Belgian Grocery Stores…

Grocery Store (first week)-

The first trip was a disaster.  We rushed to the Colruyt grocery store right after Koen got home from work.  Side Note – grocery stores are only open until about 6pm and are NOT open on Sundays.  So, we get to the store and we have 30 minutes before closing time.  We run around the store with our cart trying to decipher the different brands, logos, and languages.  Long story short – we emerge from the store with about 15 items.  Barely any of the items are edible – except for the Special K bars and….ok I cant remember anything else edible.

Thankfully we only found 15 items (cleaners, garbage bags) because when we roll up to the checkout, they would not accept our US credit card.  This is not some funky credit card, this is a legit VISA card.  Nope, no dice…and there goes all our cash.  In addition, no bags…so we stumble to our car with our arms full.

I almost start to cry at the fear that…what if this is the only store?  Overly dramatic, but a thought nonetheless.  Koen and I look at each other in complete annoyance of the situation…and then thankfully, laugh as opposed to cry.

Grocery Store (sixth week and beyond)-

I finally now know how to shop in Ghent for groceries – only took 6 weeks.  In Belgium, you are categorized as a “Delhaize” person or a “Colruyt” person.  As seen from my comments above – I’m most definitely a “Delhaize” person.  But, it does not stop there – here it is common to go to 4595435 different stores for food.  So now…I actually go to 6 different stores a week for my groceries (talk about inefficient).  Here’s the deets:

1.  Himschoot Bakery – hands down the best baked bread I’ve ever had.  So, here we get bread.

2.  Starts with a “t” – mustard (not kidding – I go here strictly for their home-made mustard).  It’s amazing – you pick out a pot size and they spoon the fresh mustard (from the wooden keg where it is cooking) and then they cork it.

3.  Delhaize – your typical cereal, toilet paper, chicken

4.  Vismarkt – for any fish (salmon/cod/shrimps seem to be popular here)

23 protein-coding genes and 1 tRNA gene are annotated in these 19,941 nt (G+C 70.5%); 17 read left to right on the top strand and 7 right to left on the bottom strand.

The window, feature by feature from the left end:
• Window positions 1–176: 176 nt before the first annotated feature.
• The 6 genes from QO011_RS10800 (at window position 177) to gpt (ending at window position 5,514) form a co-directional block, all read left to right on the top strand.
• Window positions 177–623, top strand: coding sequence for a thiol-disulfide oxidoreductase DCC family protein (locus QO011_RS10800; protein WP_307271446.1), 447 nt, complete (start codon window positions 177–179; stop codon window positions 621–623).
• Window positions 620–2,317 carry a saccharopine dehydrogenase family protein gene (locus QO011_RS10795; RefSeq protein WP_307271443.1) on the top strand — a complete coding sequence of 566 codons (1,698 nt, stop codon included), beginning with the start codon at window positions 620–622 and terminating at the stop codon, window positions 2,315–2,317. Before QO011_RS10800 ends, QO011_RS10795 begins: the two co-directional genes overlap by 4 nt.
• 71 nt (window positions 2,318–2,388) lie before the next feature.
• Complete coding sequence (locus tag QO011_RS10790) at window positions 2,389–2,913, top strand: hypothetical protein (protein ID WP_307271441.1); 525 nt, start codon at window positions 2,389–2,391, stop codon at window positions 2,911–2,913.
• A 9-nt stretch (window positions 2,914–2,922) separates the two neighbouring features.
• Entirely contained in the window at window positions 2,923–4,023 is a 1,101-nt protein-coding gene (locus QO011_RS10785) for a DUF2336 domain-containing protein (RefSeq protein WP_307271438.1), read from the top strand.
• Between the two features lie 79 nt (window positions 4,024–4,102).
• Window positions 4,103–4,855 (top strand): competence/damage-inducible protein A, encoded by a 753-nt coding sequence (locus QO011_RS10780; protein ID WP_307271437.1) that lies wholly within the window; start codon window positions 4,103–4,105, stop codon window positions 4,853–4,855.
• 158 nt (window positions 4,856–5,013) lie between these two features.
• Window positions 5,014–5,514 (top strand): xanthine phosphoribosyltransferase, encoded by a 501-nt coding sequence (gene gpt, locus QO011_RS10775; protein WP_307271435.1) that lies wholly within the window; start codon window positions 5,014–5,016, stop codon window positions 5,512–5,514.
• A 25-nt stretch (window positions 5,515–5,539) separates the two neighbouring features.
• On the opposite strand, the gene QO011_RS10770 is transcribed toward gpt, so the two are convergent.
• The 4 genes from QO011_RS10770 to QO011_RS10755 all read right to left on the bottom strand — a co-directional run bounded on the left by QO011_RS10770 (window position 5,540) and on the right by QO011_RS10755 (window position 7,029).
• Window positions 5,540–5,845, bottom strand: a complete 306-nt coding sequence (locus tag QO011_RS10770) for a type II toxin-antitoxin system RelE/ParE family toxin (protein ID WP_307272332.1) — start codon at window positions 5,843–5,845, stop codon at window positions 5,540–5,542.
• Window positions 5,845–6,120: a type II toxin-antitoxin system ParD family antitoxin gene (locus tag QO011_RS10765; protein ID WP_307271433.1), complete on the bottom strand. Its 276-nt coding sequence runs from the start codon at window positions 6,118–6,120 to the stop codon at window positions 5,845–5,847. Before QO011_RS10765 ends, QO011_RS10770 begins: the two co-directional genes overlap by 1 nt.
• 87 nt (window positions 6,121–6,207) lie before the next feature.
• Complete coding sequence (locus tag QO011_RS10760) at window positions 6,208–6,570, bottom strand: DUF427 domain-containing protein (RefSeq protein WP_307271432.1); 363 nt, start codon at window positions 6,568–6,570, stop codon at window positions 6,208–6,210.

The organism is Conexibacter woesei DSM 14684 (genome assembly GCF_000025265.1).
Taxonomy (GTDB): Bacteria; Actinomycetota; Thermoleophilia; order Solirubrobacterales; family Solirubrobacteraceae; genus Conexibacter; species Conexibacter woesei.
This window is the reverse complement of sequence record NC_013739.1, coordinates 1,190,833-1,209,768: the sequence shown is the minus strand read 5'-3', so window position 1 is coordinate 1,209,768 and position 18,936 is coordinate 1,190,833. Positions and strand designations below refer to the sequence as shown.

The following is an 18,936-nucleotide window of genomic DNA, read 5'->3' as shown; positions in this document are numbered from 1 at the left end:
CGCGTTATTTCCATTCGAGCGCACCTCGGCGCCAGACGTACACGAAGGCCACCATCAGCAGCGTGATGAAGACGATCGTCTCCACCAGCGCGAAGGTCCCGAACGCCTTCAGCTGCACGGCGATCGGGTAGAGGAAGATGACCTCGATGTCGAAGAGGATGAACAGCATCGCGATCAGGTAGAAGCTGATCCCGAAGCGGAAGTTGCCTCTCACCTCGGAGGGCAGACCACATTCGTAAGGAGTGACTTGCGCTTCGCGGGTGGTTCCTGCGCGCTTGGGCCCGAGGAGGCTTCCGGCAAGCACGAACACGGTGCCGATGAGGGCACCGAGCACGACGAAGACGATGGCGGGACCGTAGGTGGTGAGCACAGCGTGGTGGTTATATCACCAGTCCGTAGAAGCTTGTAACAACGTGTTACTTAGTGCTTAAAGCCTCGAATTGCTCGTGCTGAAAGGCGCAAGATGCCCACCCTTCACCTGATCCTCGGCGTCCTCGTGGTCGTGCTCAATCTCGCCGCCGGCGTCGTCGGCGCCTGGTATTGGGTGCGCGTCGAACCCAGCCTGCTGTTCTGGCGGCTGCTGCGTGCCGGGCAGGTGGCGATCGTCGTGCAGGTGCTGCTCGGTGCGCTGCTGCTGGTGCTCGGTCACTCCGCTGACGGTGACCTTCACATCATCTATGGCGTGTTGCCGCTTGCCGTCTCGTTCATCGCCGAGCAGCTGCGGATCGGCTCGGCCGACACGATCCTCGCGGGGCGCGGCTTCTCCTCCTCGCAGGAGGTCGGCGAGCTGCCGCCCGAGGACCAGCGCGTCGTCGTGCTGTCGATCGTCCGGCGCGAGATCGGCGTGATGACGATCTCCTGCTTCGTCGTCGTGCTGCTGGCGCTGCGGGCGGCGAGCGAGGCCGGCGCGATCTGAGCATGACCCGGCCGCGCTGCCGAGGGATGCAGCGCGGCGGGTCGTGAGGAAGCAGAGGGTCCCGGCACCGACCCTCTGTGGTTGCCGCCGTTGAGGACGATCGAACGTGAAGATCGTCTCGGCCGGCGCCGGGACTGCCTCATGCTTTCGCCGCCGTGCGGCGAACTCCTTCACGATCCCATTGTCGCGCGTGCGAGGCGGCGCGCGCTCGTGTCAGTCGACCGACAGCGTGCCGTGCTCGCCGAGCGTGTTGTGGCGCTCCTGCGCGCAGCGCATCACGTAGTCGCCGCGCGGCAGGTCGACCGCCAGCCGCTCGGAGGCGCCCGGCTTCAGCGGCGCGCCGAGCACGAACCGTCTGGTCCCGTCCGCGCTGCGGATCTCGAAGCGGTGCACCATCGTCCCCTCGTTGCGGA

5.  Produce! – fresh market for fruit and veggies

6.  Aula – cheese, salsa, and crackers

Whew, glad I don’t have a job.

*Oh and I have since bought large plastic shopping bags that I carry with me everywhere I go now…so I don’t look like a stupid American when I ask – why aren’t you bagging my groceries?

5 responses

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  4. In almost all of the grocery stores you can get a bag if you ask for it, but you have to bag your groceries yourself (it’s what we’re used to 🙂 ) Also, they aren’t always free, because a lot of stores want to encourage people to bring their own bags (for the environment). But I bet you’ve figured all of that out by now 🙂 Just reading through your blog from the beginning, very interesting to read as a Belgian living in Ghent, seeing the city from an expat’s viewpoint 🙂

    • Hi!

      I’m so glad a “gentenaar” (hopefully that is spelled correctly) has found my blog. I imagine it is interesting to see what expats notice in your hometown – I wish I could find a Milwaukee expat blog! Yes – I’ve figured out the grocery stores by now! I actually like the bringing your own bag thing for the environment, but I do miss having the groceries bagged (just a little luxury – ha)!

      Thanks for reading! If you know of any good restaurants/bars/things to do – please feel free to recommend! It’s always fun to go to locals favorite spots.

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